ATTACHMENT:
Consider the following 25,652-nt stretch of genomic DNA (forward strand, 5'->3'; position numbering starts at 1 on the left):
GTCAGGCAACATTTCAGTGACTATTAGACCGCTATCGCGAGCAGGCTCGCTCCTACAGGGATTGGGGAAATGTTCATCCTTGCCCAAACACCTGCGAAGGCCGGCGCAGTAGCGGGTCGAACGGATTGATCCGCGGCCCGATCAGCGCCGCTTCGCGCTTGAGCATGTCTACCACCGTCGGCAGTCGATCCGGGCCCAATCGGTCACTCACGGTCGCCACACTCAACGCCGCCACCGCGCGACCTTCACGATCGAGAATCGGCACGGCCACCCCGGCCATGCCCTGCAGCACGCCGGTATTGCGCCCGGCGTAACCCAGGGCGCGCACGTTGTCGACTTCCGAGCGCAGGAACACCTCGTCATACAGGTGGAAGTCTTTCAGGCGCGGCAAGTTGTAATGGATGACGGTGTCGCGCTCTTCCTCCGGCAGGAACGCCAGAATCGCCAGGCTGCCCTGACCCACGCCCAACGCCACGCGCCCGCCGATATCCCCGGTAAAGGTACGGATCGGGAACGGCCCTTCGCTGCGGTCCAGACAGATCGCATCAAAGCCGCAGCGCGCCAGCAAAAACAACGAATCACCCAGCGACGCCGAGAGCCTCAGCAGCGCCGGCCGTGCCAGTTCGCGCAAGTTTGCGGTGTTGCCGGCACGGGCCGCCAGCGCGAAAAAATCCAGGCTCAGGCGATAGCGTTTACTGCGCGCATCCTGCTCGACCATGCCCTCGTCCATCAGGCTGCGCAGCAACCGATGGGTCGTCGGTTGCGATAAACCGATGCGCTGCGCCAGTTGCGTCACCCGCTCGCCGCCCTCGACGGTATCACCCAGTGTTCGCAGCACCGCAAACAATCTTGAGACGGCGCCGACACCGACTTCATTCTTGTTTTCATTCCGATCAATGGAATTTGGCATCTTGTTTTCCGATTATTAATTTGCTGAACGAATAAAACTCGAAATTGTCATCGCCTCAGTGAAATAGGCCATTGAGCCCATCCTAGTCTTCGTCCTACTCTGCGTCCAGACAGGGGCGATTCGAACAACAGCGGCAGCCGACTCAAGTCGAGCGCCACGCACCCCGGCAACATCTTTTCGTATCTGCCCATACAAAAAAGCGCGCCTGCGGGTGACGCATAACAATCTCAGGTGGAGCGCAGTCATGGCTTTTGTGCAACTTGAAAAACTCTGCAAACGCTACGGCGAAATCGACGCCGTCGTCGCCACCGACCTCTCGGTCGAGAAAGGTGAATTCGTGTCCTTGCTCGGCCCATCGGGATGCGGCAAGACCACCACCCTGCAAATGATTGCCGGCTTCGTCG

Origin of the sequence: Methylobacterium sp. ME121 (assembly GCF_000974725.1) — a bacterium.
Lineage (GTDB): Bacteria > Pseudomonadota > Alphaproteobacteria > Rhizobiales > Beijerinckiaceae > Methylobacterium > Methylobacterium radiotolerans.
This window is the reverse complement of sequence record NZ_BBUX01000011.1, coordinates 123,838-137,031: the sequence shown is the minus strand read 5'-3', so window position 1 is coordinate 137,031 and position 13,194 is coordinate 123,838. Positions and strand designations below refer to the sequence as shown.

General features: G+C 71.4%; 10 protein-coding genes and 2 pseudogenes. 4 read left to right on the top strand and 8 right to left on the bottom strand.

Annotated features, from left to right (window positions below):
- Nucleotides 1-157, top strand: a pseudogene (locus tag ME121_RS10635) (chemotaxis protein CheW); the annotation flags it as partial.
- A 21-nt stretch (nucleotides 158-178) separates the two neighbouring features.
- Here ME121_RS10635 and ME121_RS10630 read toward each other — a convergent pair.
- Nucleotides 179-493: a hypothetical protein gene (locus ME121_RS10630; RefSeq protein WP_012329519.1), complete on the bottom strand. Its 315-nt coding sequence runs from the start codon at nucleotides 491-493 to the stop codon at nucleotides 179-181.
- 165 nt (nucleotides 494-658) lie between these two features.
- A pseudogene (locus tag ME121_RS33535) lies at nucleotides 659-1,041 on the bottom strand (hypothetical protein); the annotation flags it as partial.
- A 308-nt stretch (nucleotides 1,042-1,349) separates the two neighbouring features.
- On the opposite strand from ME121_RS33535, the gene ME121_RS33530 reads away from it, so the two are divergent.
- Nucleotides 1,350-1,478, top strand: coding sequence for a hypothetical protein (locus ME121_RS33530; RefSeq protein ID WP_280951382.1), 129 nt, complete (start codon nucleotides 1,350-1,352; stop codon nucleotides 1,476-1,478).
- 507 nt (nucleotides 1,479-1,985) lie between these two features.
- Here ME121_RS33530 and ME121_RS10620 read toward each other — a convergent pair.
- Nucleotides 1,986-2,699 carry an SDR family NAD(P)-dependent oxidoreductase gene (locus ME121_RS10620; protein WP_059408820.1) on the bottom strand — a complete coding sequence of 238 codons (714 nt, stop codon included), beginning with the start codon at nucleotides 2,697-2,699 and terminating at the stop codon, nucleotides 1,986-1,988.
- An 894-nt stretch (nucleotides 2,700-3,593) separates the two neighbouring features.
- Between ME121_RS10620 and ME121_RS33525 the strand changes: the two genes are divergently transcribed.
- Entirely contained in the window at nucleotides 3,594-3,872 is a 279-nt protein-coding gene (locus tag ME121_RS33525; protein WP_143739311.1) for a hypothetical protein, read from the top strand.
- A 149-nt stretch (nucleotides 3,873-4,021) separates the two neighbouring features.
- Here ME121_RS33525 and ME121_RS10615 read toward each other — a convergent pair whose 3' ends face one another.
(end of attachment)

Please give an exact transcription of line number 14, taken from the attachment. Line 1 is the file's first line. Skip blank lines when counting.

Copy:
- A 308-nt stretch (nucleotides 1,042-1,349) separates the two neighbouring features.